The appellate court overturned the trial court’s denial of all but $1 of the cost incurred by the city to provide the video footage at issue, and approved Hayward’s over $3,200 charge to the requesters. In doing so, the court created an ambiguous standard that allows agencies to shift from agencies to requesters the cost burdens of preparing computer records for public disclosure.
In pursuing legislation to improve the public’s ability to access its records, CNPA never intended to authorize in statute an agency’s right to recover fees for the act of segregating or redacting information from a public record. Such a rule would be contrary to the decision in North County Parents v. Dept. of Education (1994) 23 Cal.App.4th 144, which limited cost recovery to the direct costs of duplication of the records. If the Legislature had intended to limit the holding in that case, it would have done so explicitly. It did not.
Strangely, to prove its holding that the legislature intended to shift from agencies to the public the substantial costs of segregating exempt from not-exempt records, the appellate court set forth this part of a letter I wrote to the governor on behalf of CNPA urging his signature approval of the legislation:
This provision guarantees the costs associated with any extra effort that might be required to make an electronic public record available shall be borne by the requester, not the state or local agency. (General Counsel Thomas W. Newton, CNPA, letter to Gray Davis, Sept. 8, 2000, p. 2)
First, as CNPA is not the legislature, but only a proponent of a bill, it is incredible that the court could believe this sentence was “telling” of the legislature’s intent when it passed the legislation. Second, the court’s focus in the pulled-out sentence on “extra effort” is completely misplaced, as both the caselaw and pattern and practice of state and local agencies at the time the legislation was passed in 2000 — 38 years after the enactment of the CPRA — and even up until the court’s decision a few days ago, was for agencies to bear the costs of segregating exempt from non-exempt records. If anything, CNPA’s letter proves the opposite of the court’s holding, that the legislature’s intent was to allow new cost recovery solely for “extra efforts” – new efforts — required by the amendment and that these new duties required of agencies must be limited to certain technical computer operations associated with complying with a request for a copy of an electronic record.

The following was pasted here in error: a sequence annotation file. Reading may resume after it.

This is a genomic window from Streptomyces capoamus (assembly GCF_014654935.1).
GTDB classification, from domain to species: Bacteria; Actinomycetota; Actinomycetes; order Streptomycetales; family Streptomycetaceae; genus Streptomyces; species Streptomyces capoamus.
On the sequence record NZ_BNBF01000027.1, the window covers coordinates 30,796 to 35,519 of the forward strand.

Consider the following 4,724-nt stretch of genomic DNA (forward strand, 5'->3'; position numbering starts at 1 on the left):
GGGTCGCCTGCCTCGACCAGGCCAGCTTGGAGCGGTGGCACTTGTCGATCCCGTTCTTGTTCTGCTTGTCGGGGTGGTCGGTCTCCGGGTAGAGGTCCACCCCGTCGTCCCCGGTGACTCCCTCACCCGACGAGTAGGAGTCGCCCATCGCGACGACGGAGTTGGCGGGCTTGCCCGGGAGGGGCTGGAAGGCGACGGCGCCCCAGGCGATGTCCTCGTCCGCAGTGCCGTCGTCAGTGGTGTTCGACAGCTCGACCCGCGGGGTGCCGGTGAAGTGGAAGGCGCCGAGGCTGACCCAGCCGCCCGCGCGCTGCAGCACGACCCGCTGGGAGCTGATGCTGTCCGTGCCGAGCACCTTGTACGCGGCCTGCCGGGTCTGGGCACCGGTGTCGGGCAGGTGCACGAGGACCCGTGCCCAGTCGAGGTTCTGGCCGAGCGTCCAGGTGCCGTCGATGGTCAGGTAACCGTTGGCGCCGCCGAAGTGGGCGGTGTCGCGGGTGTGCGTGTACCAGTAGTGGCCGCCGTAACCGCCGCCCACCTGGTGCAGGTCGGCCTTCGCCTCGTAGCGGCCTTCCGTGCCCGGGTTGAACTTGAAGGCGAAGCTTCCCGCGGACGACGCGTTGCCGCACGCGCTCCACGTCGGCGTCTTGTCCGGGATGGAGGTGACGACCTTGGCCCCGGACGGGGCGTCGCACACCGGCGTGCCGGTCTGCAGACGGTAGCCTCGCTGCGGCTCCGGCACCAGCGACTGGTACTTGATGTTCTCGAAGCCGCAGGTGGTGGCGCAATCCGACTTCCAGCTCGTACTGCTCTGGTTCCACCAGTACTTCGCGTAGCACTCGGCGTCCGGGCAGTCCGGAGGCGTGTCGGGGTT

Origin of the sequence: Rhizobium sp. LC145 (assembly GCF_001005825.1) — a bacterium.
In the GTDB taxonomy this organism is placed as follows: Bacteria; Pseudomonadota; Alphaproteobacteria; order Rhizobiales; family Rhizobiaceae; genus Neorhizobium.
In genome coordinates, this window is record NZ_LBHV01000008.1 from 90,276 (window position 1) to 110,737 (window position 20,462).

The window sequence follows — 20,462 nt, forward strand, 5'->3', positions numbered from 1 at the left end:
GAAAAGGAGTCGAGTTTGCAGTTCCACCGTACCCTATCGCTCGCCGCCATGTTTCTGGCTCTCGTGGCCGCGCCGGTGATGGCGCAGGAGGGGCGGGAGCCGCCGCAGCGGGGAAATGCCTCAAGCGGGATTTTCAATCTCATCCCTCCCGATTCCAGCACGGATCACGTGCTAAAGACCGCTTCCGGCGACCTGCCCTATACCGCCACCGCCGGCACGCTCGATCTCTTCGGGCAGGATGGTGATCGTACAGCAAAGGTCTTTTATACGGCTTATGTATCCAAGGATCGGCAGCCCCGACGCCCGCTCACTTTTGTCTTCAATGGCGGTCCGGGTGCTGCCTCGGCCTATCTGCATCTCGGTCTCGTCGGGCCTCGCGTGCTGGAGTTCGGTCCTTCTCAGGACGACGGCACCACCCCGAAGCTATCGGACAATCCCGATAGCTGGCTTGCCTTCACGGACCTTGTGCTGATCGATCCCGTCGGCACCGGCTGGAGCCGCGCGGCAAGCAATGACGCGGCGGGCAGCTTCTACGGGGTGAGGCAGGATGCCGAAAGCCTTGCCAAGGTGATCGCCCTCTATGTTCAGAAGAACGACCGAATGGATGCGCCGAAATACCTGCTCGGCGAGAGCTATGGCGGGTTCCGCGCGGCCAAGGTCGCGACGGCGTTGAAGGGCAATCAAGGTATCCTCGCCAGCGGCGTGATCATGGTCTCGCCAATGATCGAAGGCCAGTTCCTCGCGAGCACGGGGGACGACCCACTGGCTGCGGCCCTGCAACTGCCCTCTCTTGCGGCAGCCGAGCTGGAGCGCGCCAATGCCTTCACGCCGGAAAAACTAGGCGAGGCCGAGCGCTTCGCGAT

In an era when the distribution of electronic data has never been cheaper, CNPA believes the court’s decision will give agencies carte blanche to price copies of electronic records, especially sensitive records an agency would rather keep secret like videos of police shootings, outside of the public’s ability to pay.
On the issue of legislative intent and that of the voters too, Proposition 59 was approved by the State Legislature as Senate Constitutional Amendment 1 of the 2003–2004 Regular Session (Resolution Chapter 1, Statutes of 2004). It was adopted by the California State Senate by a vote of 34-0 and the State Assembly by 78-0. It was then put to voters as a ballot proposition November 2004. It passed with 9,334,852 (83.4%) votes in favor and 1,870,146 (16.6%) against.
The amendment to the state constitution makes access to the meetings and writings of public officials a civil right of every Californian. The constitutional amendment also requires courts to “broadly construe” statutes, like the CPRA, “if it furthers the people’s right of access . . .” and to narrowly construe statutes that do not further the right of access. While the appellate court in Hayward gave lip service to the sunshine provisions of the state constitution, it wholly failed to apply its provisions to the facts of this case.
CNPA believes the state of California and its people are improved each time a member of the public or a journalist makes a records request to learn more about the operation of its government and expose its findings to the public. To secure the people’s rights to hold its government to account, it has been settled public policy that the lion share of the costs associated with the exercise of CPRA rights by individuals should be borne by the agencies, which of course, means it should be spread among all of the taxpayers. To put these cost burdens on requesters can do nothing but chill the public’s right to know and allow government to operate without being accountable to the public it serves.
CNPA awaits further action in this case and will consider pursuing legislation to clarify the legislature’s intent to limit cost recovery to only the extraordinary computer programming incurred by an agency in complying with public records requests for copies of electronic public records.